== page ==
This is a new author to me, brought back into print by Agora Books. It seems as though Hamilton was not a prolific mystery author, as Agora list her other titles as: The Two Hundred Ghost (1956), Death at One Blow (1957) and A Night to Die (1959). Her tales feature ‘crime-solving husband and wife duo, Sally and Johnny Heldar.’ Jamie Sturgeon was also able to provide me with further information on this writer and the Hamilton name was a pseudonym for Hester Denne Shepherd. According to Jamie she was born in 1920 in Dundee and went to St Hugh’s College, Oxford, where she studied modern languages. In War World Two she served in the wrens and after the war she worked in a London bookshop for a while. She died in 1995.
Hamilton’s time working in a bookshop makes its way into her stories, as her Johnny Heldar is an antiquarian bookseller, (with Commando experience), who lives with Sally and his three children, (plus a nanny), in Bloomsbury. One evening the couple are visited by Toby Lorn. He suffers from the effects of polio and Johnny was able to support in his time of need, when as a teenager he lost his father and brother, (the latter due to the war). He now works in the National Press Archive, which has been recently established. Toby wants Johnny to help him with a poison pen writer who seems to be targeting a colleague called Frank Morningside. The rude rhymes and pranks began small and were in juvenile taste, but the later epistles and poltergeist activity have become more destructive and unpalatable. Two days into the job and already Johnny has identified that more than one person has been involved in this literary attack and he decides to have a conference with Frank and two others in the know at Frank’s office on Wednesday evening. But you will probably have already guessed that by the time they arrive Frank is dead, the victim of a booby trap involving a heavy box of glass negatives…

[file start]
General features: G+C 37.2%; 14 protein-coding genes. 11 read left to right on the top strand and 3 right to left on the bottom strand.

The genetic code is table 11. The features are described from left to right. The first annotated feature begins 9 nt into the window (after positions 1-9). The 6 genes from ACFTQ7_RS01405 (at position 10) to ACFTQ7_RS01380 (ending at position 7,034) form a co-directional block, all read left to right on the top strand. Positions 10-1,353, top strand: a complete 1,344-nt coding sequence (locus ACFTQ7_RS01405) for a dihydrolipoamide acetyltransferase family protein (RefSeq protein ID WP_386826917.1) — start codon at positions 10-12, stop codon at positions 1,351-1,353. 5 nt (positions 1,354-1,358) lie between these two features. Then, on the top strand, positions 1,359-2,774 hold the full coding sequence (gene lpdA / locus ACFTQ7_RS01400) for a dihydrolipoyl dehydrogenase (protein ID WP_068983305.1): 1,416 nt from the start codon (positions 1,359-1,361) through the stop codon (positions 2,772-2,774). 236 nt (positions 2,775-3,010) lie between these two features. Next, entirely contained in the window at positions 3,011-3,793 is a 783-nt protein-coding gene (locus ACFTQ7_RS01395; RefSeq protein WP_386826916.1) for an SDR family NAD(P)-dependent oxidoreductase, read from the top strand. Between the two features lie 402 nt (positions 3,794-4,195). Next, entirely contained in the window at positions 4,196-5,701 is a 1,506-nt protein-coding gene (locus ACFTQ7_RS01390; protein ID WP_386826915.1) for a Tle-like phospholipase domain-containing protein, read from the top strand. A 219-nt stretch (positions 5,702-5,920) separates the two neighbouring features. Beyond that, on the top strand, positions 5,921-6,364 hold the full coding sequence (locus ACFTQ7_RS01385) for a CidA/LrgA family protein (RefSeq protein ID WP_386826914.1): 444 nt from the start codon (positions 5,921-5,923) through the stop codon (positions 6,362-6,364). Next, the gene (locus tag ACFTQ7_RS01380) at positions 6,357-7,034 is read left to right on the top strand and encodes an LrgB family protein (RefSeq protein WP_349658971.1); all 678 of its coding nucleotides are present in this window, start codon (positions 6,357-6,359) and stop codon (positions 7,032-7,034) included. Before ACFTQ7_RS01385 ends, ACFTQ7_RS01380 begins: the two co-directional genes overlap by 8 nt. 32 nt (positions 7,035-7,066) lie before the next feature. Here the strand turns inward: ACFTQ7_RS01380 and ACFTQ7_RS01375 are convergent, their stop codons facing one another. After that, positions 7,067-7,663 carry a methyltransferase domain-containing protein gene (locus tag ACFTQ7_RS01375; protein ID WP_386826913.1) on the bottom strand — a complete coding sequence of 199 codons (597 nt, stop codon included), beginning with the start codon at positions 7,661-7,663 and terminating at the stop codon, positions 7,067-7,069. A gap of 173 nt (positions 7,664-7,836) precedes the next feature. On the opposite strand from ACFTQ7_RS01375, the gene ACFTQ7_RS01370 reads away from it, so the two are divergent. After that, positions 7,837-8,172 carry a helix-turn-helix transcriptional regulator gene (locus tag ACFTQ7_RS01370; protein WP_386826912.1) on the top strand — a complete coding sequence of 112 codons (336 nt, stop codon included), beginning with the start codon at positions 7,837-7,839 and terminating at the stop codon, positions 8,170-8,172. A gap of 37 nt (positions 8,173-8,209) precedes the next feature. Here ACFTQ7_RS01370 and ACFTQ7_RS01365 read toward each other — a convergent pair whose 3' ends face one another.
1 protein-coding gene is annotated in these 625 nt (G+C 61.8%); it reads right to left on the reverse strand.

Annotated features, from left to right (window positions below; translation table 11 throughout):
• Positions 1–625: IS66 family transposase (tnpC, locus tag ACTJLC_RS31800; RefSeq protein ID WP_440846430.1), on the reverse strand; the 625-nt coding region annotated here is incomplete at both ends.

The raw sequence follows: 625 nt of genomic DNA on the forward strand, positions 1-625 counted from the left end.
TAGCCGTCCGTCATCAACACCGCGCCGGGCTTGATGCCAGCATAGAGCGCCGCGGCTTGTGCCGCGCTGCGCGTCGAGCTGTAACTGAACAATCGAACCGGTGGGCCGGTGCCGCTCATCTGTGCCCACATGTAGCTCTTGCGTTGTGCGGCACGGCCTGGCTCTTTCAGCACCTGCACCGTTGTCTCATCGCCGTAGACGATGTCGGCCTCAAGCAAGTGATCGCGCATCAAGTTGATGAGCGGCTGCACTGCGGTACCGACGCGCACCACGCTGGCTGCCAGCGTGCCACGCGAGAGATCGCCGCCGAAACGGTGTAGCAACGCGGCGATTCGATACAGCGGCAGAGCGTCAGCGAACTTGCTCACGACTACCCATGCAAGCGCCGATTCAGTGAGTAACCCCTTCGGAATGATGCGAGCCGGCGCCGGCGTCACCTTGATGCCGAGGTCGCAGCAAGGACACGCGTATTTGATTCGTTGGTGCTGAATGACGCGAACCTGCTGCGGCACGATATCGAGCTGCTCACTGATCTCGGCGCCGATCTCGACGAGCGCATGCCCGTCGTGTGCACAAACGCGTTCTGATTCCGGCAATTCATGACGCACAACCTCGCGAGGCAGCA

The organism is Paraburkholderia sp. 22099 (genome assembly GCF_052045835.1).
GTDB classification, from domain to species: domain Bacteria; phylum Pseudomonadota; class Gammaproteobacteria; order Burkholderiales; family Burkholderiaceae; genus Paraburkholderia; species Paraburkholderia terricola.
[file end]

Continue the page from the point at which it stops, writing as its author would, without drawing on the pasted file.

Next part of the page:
Although this is the second to last novel from Hamilton, the reader quickly finds their feet with her series characters. Interestingly in this story we get a reference to a dead body which was found in Johnny’s shop. Perhaps that is when the pair got involved in amateur detection? We are given an interesting array of suspects to consider in this mystery: a love rival, a fastidious spinster, a young reprobate, an ex-fiancée. The disappearance of certain files at the archives also adds to the case, as does the growing anxiety that someone close to the Heldars might be involved. Johnny and Sally work their way through the suspects methodically, providing the reader with plenty of data in alibis, criminal timetables and more. Consequently, I was quite taken back that Hamilton managed a very neat surprise at the denouement, which works very effectively and does not come across as far fetched or out of the blue. This is indeed a rarity.
Despite being told that Johnny and Sally are a crime sleuthing couple, I think it is advisable that readers go in with a slightly altered expectation. Namely that Johnny is the investigator and Sally is his able assistant. Whilst they equally divide surveillance work, Johnny has very firm lines dividing what Sally can and can’t do in an investigation. The narrative at one point says that, ‘Johnny seldom gave her orders, but when he did, she had no choice. If she disobeyed him, she would be left out of it next time.’ Moreover, he is far from pleased when Sally decides to tail a suspect off her own bat and ultimately this is an action she feels she needs to apologise for. In the main she is more of an encourager for Johnny, as well as a sounding board for his ideas, also taking part in some of his re-enactment experiments at home. However, it was a relief to see Sally adopt the principle of being honest with the police, believing that she ‘had got to freely’ communicate with them in order for the guilty to be found.
So all in all this was a pleasant introduction to the work of Henrietta Hamilton and I am interested to read more by her. Thankfully it seems Agora will be reprinting more by this writer as my copy includes a snippet from another title: Death at One Blow.
Source: Review Copy (Agora Books via Netgalley)